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Phosphatidylserine (abbreviated Ptd-L-Ser or PS) is a phospholipid and is a component of the cell membrane. It plays a key role in cell cycle signaling, specifically in relation to apoptosis. It is a key pathway for viruses to enter cells via apoptotic mimicry.


Structure


Phosphatidylserine is a phospholipid—more specifically a glycerophospholipid—which consists of two fatty acids attached in ester linkage to the first and second carbon of glycerol and serine attached through a phosphodiester linkage to the third carbon of the glycerol. Phosphatidylserine sourced from plants differs in fatty acid composition from that sourced from animals.


Introduction


Phosphatidylserine (PS) is the major acidic phospholipid class that accounts for 13–15 % of the phospholipids in the human cerebral cortex In the plasma membrane, PS is localized exclusively in the cytoplasmic leaflet where it forms part of protein docking sites necessary for the activation of several key signaling pathways. These include the Akt, protein kinase C (PKC) and Raf-1 signaling that is known to stimulate neuronal survival, neurite growth, and synaptogenesis –7 Modulation of the PS level in the plasma membrane of neurons has a significant impact on these signaling processes.

Biosynthesis

Biosynthesis of phosphatidylserine Phosphatidylserine is biosynthesized in bacteria by condensing the amino acid serine with CDP (cytidine diphosphate)-activated phosphatidic acid. In mammals, phosphatidylserine is produced by base-exchange reactions with phosphatidylcholine and phosphatidylethanolamine. Conversely, phosphatidylserine can also give rise to phosphatidylethanolamine and phosphatidylcholine, although in animals the pathway to generate phosphatidylcholine from phosphatidylserine only operates in the liver.

Dietary sources

The average daily phosphatidylserine intake in a Western diet is estimated to be 130mg. Phosphatidylserine may be found in meat and fish. Only small amounts are found in dairy products and vegetables, with the exception of white beans and soy lecithin. Phosphatidylserine is found in soy lecithin at about 3% of total phospholipids. Table 1. Phosphatidylserine content in different foods.

Supplementation




Health claims


A panel of the European Food Safety Authority concluded that a cause and effect relationship cannot be established between the consumption of phosphatidylserine and “memory and cognitive functioning in the elderly”, “mental health/cognitive function” and “stress reduction and enhanced memory function”. This conclusion is due bovine brain cortex- and soy-based phosphatidylserine are different substances and might, therefore, have different biological activities. Therefore, the results of studies using phosphatidylserine from different sources cannot be generalized.


Cognition


In May, 2003 the Food and Drug Administration gave "qualified health claim" status to phosphatidylserine thus allowing labels to state "consumption of phosphatidylserine may reduce the risk of dementia and cognitive dysfunction in the elderly" along with the disclaimer "very limited and preliminary scientific research suggests that phosphatidylserine may reduce the risk of cognitive dysfunction in the elderly." According to the FDA, there is a lack of scientific agreement amongst qualified experts that a relationship exists between phosphatidylserine and cognitive function. More recent reviews have suggested that the relationship may be more robust, though the mechanism remains unclear. A 2020 meta-analysis of relevant clinical trials found that phosphatidylserine is likely effective for enhancing cognitive function in older people with mild cognitive impairment. Some studies have suggested that whether the phosphatidylserine is plant- or animal-derived may have significance, with the FDA's statement applying specifically to soy-derived products.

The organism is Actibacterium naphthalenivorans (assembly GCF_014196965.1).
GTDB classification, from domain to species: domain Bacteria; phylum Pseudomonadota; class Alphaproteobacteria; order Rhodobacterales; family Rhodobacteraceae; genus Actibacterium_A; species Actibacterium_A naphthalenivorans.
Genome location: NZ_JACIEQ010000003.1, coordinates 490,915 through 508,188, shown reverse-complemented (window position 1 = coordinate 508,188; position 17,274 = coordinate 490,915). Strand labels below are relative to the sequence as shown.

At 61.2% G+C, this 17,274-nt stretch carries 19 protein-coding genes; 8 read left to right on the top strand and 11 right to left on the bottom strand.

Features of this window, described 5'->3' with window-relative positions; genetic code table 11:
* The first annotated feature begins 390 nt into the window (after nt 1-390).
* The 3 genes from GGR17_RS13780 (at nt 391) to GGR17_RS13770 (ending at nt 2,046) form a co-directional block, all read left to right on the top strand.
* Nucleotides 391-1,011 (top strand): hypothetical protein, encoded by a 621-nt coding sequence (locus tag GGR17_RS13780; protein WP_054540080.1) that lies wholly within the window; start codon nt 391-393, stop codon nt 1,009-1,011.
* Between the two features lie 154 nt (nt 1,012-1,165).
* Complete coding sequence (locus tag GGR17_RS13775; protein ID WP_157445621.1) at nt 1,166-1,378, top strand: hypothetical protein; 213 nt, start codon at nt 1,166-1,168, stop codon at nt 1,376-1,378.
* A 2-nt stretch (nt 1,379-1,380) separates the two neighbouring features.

Safety

Initially, phosphatidylserine supplements were derived from bovine cortex. However, due to the risk of potential transfer of infectious diseases such as bovine spongiform encephalopathy (or "mad cow disease"), soy-derived supplements became an alternative. A 2002 safety report determined supplementation in elder people at a dosage of 200mg three times daily to be safe. Concerns about the safety of soy products persist, and some manufacturers of phosphatidylserine use sunflower lecithin instead of soy lecithin as a source of raw material production.


References


1. Svennerholm L. Distribution and fatty acid composition of normal human brain. J Lipid Res. 1968;9:570–579. ubMedoogle Scholar2. Akbar M, Calderon F, Wen Z, Kim HY. Docosahexaenoic acid: a positive modulator of Akt signaling in neuronal survival. Proc Natl Acad Sci USA. 2005;102:10858–10863. MC free articleubMedoogle Scholar3. Huang BX, Akbar M, Kevala K, Kim HY. Phosphatidylserine is a critical modulator for Akt activation. J Cell Biol. 2011;192:979–992. MC free articleubMedoogle Scholar4. Kim HY, Akbar M, Lau A, Edsall L. Inhibition of neuronal apoptosis by docosahexaenoic acid (22:6n-3): Role of phosphatidylserine in antiapoptotic effect. J Biol Chem. 2000;275:35215–35223. ubMedoogle Scholar5. Kim HY. Novel metabolism of docosahexaenoic acid in neural cells. J Biol Chem. 2007;282:18661–18665. ubMedoogle Scholar6. Kim HY, Akbar M, Kim YS. Phosphatidylserine-dependent neuroprotective signaling promoted by docosahexaenoic acid. Prostagl Leukot Essent Fatty Acids. 2010;82:165–172. MC free articleubMedoogle Scholar7. Newton AC, Keranen LM. Phophatidyl-L-serine is necessary for protein kinase C’s high-affinity interaction with diacylglycerol-containing membranes. Biochemistry. 1994;33:6651–6658. ubMedoogle Scholar


External links



DrugBank info page
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Benefits of Phosphatidylserine
{{Phospholipids Category:Phospholipids Category:Membrane biology Category:Dietary supplements Category:Nutrition